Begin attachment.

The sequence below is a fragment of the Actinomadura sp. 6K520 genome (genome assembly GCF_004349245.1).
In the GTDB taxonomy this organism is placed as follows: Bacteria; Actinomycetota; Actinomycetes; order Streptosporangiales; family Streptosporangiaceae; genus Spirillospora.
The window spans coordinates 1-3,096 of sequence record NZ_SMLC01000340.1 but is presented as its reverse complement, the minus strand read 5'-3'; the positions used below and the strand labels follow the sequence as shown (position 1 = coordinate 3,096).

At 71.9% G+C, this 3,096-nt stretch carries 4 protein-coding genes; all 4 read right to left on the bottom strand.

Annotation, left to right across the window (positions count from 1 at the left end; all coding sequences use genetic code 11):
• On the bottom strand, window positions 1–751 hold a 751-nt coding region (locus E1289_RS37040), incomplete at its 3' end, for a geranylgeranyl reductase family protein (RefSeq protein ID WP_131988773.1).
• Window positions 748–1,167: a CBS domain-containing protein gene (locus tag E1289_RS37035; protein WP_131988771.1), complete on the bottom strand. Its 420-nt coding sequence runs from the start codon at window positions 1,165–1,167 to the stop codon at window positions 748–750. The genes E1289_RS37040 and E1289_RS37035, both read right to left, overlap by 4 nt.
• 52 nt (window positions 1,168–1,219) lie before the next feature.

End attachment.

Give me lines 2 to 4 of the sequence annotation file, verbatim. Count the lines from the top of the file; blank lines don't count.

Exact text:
In the GTDB taxonomy this organism is placed as follows: Bacteria; Actinomycetota; Actinomycetes; order Streptosporangiales; family Streptosporangiaceae; genus Spirillospora.
The window spans coordinates 1-3,096 of sequence record NZ_SMLC01000340.1 but is presented as its reverse complement, the minus strand read 5'-3'; the positions used below and the strand labels follow the sequence as shown (position 1 = coordinate 3,096).

At 71.9% G+C, this 3,096-nt stretch carries 4 protein-coding genes; all 4 read right to left on the bottom strand.